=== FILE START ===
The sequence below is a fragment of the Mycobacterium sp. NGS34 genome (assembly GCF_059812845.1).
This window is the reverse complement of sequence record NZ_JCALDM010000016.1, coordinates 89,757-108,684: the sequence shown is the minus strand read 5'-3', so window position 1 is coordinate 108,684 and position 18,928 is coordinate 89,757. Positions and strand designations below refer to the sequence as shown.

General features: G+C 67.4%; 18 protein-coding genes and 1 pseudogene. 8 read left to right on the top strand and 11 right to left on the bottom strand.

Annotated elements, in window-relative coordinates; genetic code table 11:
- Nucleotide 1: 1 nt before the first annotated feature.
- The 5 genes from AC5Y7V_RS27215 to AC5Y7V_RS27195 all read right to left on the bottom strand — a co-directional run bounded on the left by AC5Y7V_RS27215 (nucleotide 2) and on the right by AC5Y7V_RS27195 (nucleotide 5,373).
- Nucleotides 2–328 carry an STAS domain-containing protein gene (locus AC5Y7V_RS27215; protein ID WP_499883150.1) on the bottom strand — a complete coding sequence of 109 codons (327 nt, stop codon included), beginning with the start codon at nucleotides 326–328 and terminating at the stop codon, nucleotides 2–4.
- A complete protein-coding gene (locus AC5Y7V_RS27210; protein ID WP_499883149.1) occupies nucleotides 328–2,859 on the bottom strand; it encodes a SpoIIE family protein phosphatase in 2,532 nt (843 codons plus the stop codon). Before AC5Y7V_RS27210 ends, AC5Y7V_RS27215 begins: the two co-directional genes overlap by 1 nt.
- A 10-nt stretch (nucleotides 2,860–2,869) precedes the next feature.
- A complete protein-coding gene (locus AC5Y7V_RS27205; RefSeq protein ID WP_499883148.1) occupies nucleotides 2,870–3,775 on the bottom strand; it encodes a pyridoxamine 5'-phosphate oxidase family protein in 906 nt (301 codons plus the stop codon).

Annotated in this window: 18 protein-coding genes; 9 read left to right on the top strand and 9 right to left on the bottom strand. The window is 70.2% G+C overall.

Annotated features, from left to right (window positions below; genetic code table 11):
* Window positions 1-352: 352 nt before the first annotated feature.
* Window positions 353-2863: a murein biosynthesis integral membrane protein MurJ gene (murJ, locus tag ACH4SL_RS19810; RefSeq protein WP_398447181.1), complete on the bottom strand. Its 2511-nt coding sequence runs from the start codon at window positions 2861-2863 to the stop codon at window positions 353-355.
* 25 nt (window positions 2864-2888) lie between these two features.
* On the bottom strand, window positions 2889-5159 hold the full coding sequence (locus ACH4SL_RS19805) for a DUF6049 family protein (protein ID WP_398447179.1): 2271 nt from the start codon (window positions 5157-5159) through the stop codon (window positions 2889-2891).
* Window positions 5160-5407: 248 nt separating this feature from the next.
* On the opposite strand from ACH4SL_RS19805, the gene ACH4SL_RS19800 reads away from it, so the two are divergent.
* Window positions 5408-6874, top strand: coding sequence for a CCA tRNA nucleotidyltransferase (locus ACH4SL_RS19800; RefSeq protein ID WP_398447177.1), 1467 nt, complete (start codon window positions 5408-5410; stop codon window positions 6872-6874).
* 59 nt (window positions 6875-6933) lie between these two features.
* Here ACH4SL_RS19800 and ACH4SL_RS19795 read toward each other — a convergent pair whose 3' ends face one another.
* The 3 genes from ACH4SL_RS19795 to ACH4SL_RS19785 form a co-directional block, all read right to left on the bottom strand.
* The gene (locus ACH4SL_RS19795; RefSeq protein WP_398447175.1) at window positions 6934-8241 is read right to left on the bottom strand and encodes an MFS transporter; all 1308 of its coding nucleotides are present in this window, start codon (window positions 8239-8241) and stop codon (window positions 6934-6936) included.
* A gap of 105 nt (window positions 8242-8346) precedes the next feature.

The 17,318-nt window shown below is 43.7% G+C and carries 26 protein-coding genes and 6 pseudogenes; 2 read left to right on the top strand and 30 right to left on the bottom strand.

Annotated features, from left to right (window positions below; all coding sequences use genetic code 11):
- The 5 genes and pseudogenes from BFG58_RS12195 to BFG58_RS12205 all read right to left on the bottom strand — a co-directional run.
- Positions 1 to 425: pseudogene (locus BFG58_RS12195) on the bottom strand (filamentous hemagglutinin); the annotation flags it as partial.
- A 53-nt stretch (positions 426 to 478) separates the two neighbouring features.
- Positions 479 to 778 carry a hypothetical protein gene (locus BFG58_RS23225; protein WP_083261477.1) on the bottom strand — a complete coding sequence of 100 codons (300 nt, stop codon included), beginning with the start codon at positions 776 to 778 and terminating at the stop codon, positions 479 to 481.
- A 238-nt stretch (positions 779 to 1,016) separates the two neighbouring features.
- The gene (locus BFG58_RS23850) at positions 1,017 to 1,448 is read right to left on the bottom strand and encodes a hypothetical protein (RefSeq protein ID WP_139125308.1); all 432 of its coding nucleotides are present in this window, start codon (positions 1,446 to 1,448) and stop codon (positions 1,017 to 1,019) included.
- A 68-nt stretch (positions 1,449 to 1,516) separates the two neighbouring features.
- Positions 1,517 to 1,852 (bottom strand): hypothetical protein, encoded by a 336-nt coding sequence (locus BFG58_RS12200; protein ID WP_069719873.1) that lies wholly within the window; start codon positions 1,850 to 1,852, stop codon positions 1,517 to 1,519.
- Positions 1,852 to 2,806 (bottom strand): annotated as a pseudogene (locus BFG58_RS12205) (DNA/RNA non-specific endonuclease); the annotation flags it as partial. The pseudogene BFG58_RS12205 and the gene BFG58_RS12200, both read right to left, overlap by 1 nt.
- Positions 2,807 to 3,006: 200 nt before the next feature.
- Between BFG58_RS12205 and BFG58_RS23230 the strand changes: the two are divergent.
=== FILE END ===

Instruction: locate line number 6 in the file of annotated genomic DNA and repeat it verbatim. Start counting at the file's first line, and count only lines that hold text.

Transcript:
- The 5 genes from AC5Y7V_RS27215 to AC5Y7V_RS27195 all read right to left on the bottom strand — a co-directional run bounded on the left by AC5Y7V_RS27215 (nucleotide 2) and on the right by AC5Y7V_RS27195 (nucleotide 5,373).